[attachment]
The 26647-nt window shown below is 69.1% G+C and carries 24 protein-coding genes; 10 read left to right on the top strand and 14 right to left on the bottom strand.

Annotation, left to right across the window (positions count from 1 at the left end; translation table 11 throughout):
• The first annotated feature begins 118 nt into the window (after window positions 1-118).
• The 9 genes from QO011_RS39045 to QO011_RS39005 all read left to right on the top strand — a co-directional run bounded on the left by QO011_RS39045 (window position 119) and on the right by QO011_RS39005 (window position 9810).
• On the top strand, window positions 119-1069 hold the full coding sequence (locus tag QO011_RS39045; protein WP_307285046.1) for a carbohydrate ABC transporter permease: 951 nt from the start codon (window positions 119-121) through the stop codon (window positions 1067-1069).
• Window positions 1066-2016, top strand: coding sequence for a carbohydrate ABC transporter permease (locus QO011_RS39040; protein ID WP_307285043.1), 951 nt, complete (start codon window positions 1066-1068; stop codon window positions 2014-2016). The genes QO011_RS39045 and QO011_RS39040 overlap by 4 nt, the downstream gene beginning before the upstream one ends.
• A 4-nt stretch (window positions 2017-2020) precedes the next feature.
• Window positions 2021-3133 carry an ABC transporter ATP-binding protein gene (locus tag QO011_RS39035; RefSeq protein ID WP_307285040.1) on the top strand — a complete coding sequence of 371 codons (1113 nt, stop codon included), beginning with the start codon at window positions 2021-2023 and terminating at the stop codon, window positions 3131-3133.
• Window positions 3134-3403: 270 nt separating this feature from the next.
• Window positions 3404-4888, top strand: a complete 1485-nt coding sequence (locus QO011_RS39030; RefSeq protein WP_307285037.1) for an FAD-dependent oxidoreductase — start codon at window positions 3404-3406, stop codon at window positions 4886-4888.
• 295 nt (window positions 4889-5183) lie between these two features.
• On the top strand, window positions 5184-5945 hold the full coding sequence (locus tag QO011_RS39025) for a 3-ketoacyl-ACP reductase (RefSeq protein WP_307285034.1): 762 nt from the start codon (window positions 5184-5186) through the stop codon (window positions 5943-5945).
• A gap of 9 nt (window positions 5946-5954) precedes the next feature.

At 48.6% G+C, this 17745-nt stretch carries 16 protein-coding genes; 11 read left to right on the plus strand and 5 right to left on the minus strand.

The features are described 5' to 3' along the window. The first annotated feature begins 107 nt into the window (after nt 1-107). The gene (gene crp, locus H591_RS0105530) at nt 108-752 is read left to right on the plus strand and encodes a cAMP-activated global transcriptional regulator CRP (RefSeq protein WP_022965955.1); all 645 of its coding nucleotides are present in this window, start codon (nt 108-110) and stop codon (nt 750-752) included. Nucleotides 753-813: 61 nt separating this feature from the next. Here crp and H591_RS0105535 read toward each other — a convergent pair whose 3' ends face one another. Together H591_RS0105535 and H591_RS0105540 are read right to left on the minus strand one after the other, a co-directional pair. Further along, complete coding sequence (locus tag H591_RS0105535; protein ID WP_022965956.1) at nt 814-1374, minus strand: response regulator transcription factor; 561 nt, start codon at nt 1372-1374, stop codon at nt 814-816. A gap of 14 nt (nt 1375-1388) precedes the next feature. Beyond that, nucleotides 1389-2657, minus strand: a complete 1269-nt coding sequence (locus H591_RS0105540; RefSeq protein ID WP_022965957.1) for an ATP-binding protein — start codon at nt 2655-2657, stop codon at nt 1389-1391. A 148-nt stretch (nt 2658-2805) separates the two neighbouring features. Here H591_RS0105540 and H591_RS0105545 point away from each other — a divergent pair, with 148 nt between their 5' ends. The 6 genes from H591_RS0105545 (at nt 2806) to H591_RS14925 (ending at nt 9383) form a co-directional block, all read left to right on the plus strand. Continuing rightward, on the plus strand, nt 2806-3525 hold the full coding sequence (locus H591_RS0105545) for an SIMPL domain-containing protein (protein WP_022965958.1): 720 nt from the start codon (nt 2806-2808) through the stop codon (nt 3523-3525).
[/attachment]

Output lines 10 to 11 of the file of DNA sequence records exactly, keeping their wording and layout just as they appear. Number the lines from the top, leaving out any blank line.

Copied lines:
• Window positions 3404-4888, top strand: a complete 1485-nt coding sequence (locus QO011_RS39030; RefSeq protein WP_307285037.1) for an FAD-dependent oxidoreductase — start codon at window positions 3404-3406, stop codon at window positions 4886-4888.
• 295 nt (window positions 4889-5183) lie between these two features.